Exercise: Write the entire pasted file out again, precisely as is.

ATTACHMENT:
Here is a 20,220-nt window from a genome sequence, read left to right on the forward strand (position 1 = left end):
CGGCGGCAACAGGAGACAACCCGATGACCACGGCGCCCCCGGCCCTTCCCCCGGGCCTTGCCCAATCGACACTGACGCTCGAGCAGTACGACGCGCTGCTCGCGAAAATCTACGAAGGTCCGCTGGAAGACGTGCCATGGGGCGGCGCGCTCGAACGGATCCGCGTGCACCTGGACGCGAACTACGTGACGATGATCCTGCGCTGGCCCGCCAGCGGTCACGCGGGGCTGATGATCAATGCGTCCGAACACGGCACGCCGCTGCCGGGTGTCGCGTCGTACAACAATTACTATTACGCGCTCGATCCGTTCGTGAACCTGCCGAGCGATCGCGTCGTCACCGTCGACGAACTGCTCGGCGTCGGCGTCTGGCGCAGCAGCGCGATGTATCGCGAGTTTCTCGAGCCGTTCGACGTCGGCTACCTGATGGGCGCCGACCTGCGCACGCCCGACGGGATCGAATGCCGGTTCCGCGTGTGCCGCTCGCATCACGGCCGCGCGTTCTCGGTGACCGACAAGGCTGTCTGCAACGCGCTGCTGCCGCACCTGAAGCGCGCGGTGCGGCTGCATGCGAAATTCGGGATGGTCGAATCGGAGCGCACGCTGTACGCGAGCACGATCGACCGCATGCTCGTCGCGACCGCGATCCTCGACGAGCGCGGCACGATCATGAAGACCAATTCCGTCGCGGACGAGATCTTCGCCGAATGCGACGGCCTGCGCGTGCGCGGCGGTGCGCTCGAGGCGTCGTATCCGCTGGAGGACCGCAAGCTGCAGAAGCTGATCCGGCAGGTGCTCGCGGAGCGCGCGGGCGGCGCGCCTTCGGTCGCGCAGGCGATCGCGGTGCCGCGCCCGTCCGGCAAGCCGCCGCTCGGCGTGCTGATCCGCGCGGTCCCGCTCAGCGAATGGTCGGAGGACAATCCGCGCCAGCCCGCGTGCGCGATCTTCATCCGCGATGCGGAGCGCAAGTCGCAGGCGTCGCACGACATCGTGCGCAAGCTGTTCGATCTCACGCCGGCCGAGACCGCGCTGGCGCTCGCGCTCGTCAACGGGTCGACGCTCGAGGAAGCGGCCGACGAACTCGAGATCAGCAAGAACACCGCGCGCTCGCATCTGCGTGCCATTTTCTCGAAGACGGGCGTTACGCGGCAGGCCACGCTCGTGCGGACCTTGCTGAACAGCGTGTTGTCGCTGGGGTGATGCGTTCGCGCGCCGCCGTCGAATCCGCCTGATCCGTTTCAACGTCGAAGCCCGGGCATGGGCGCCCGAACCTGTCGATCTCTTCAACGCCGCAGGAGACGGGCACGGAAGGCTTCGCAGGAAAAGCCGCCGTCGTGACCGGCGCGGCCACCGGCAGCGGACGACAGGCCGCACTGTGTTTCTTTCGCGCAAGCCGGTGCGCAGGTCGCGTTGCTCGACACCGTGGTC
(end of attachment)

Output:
Here is a 20,220-nt window from a genome sequence, read left to right on the forward strand (position 1 = left end):
CGGCGGCAACAGGAGACAACCCGATGACCACGGCGCCCCCGGCCCTTCCCCCGGGCCTTGCCCAATCGACACTGACGCTCGAGCAGTACGACGCGCTGCTCGCGAAAATCTACGAAGGTCCGCTGGAAGACGTGCCATGGGGCGGCGCGCTCGAACGGATCCGCGTGCACCTGGACGCGAACTACGTGACGATGATCCTGCGCTGGCCCGCCAGCGGTCACGCGGGGCTGATGATCAATGCGTCCGAACACGGCACGCCGCTGCCGGGTGTCGCGTCGTACAACAATTACTATTACGCGCTCGATCCGTTCGTGAACCTGCCGAGCGATCGCGTCGTCACCGTCGACGAACTGCTCGGCGTCGGCGTCTGGCGCAGCAGCGCGATGTATCGCGAGTTTCTCGAGCCGTTCGACGTCGGCTACCTGATGGGCGCCGACCTGCGCACGCCCGACGGGATCGAATGCCGGTTCCGCGTGTGCCGCTCGCATCACGGCCGCGCGTTCTCGGTGACCGACAAGGCTGTCTGCAACGCGCTGCTGCCGCACCTGAAGCGCGCGGTGCGGCTGCATGCGAAATTCGGGATGGTCGAATCGGAGCGCACGCTGTACGCGAGCACGATCGACCGCATGCTCGTCGCGACCGCGATCCTCGACGAGCGCGGCACGATCATGAAGACCAATTCCGTCGCGGACGAGATCTTCGCCGAATGCGACGGCCTGCGCGTGCGCGGCGGTGCGCTCGAGGCGTCGTATCCGCTGGAGGACCGCAAGCTGCAGAAGCTGATCCGGCAGGTGCTCGCGGAGCGCGCGGGCGGCGCGCCTTCGGTCGCGCAGGCGATCGCGGTGCCGCGCCCGTCCGGCAAGCCGCCGCTCGGCGTGCTGATCCGCGCGGTCCCGCTCAGCGAATGGTCGGAGGACAATCCGCGCCAGCCCGCGTGCGCGATCTTCATCCGCGATGCGGAGCGCAAGTCGCAGGCGTCGCACGACATCGTGCGCAAGCTGTTCGATCTCACGCCGGCCGAGACCGCGCTGGCGCTCGCGCTCGTCAACGGGTCGACGCTCGAGGAAGCGGCCGACGAACTCGAGATCAGCAAGAACACCGCGCGCTCGCATCTGCGTGCCATTTTCTCGAAGACGGGCGTTACGCGGCAGGCCACGCTCGTGCGGACCTTGCTGAACAGCGTGTTGTCGCTGGGGTGATGCGTTCGCGCGCCGCCGTCGAATCCGCCTGATCCGTTTCAACGTCGAAGCCCGGGCATGGGCGCCCGAACCTGTCGATCTCTTCAACGCCGCAGGAGACGGGCACGGAAGGCTTCGCAGGAAAAGCCGCCGTCGTGACCGGCGCGGCCACCGGCAGCGGACGACAGGCCGCACTGTGTTTCTTTCGCGCAAGCCGGTGCGCAGGTCGCGTTGCTCGACACCGTGGTC